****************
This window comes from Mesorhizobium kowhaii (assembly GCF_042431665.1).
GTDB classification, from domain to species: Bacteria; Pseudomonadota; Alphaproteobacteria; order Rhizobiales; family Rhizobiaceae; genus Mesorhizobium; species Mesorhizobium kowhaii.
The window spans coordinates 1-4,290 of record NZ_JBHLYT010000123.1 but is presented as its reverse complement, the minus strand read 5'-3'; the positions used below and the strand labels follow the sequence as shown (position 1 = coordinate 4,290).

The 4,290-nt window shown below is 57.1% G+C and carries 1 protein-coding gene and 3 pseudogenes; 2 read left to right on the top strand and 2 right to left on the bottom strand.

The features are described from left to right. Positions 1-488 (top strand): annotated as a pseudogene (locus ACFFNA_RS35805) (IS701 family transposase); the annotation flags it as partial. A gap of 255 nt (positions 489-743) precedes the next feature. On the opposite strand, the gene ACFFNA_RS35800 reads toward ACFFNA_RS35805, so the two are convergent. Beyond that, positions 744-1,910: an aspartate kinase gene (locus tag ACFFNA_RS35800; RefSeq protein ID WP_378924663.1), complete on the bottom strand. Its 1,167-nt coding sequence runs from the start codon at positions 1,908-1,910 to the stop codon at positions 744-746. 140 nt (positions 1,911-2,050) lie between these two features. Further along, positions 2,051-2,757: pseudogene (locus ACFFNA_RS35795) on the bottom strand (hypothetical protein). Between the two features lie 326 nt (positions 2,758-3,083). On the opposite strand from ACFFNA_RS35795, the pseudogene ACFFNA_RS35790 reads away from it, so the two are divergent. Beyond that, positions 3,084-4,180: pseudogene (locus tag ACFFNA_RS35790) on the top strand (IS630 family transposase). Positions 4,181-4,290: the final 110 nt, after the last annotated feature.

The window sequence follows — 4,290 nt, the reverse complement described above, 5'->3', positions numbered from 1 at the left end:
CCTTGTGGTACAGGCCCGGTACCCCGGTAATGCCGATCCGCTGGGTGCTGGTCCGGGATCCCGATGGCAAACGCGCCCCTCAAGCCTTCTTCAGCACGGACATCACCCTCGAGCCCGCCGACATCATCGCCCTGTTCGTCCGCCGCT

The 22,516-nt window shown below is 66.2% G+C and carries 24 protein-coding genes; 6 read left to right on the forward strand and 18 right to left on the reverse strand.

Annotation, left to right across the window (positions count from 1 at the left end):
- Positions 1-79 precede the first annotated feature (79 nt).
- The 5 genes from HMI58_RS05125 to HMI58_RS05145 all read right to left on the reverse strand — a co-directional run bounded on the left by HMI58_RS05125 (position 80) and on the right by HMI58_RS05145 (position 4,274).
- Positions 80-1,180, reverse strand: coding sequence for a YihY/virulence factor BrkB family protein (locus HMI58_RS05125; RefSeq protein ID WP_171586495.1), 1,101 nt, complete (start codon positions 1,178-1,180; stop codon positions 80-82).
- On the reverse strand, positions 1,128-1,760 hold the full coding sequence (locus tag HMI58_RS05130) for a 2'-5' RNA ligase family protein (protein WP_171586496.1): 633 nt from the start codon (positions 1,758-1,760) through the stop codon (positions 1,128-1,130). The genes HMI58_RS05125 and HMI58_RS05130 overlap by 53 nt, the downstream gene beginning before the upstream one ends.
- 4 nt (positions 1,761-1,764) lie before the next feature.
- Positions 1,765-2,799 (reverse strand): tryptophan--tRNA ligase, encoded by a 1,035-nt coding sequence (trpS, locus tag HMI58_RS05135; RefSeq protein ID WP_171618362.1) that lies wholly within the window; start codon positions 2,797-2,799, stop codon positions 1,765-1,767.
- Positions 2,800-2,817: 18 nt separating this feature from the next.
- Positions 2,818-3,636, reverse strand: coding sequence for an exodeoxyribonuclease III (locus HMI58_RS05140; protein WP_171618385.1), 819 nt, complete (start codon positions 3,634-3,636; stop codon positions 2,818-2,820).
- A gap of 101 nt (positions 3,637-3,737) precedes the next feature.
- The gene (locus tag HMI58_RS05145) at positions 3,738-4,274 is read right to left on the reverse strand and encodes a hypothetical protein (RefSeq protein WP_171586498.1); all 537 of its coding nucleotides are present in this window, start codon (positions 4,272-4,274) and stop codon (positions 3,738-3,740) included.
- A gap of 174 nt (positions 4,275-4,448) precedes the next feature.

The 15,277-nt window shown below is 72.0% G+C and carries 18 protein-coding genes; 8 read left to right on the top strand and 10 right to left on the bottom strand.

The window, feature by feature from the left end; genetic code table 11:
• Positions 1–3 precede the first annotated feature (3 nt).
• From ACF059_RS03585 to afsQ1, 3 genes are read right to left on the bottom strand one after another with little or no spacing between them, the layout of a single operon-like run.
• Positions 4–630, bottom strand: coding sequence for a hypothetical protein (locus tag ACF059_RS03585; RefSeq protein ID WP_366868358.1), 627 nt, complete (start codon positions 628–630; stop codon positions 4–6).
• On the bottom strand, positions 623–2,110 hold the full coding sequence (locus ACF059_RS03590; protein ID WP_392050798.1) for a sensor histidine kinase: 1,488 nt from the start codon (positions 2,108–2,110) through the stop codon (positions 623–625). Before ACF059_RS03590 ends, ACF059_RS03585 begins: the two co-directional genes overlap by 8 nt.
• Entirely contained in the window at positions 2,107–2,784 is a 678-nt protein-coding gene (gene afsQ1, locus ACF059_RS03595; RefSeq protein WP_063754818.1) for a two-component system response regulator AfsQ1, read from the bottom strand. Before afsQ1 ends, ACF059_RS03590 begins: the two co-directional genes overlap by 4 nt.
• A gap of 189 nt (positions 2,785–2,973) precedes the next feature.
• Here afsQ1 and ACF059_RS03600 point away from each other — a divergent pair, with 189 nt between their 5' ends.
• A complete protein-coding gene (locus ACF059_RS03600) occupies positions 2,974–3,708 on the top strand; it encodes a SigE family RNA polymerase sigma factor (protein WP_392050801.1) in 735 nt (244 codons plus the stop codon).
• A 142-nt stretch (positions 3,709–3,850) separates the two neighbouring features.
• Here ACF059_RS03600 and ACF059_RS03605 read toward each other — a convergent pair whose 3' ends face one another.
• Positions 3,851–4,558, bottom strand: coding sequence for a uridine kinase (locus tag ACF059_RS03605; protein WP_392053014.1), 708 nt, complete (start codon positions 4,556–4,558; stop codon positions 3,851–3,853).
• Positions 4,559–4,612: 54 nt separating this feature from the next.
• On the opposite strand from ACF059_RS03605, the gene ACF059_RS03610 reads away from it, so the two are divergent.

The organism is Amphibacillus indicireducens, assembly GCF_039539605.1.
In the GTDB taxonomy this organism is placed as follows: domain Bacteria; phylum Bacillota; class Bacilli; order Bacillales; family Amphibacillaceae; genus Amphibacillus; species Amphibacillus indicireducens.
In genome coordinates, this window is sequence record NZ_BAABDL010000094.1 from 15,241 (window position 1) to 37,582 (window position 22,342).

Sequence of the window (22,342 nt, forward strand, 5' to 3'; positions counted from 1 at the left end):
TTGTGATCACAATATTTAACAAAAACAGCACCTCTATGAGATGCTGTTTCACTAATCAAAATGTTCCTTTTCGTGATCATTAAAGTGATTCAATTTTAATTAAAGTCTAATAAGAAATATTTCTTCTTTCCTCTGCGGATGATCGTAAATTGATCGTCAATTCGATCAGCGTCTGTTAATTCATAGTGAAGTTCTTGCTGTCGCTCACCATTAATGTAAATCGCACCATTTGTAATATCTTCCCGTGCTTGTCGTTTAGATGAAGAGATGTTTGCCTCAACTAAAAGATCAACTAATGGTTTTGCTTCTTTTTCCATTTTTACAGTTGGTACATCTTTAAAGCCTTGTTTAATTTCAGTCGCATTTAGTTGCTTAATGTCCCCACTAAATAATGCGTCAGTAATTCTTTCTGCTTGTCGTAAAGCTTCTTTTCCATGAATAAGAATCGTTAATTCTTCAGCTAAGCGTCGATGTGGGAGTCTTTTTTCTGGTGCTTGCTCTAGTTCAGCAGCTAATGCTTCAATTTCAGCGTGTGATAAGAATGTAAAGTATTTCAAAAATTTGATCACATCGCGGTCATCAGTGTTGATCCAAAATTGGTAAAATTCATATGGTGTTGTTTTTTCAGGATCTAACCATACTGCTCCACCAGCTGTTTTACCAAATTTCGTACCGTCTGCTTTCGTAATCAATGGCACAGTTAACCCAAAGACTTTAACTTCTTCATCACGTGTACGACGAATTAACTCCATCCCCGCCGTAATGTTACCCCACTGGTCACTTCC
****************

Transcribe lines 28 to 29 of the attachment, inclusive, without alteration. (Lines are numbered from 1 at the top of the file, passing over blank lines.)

• A gap of 189 nt (positions 2,785–2,973) precedes the next feature.
• Here afsQ1 and ACF059_RS03600 point away from each other — a divergent pair, with 189 nt between their 5' ends.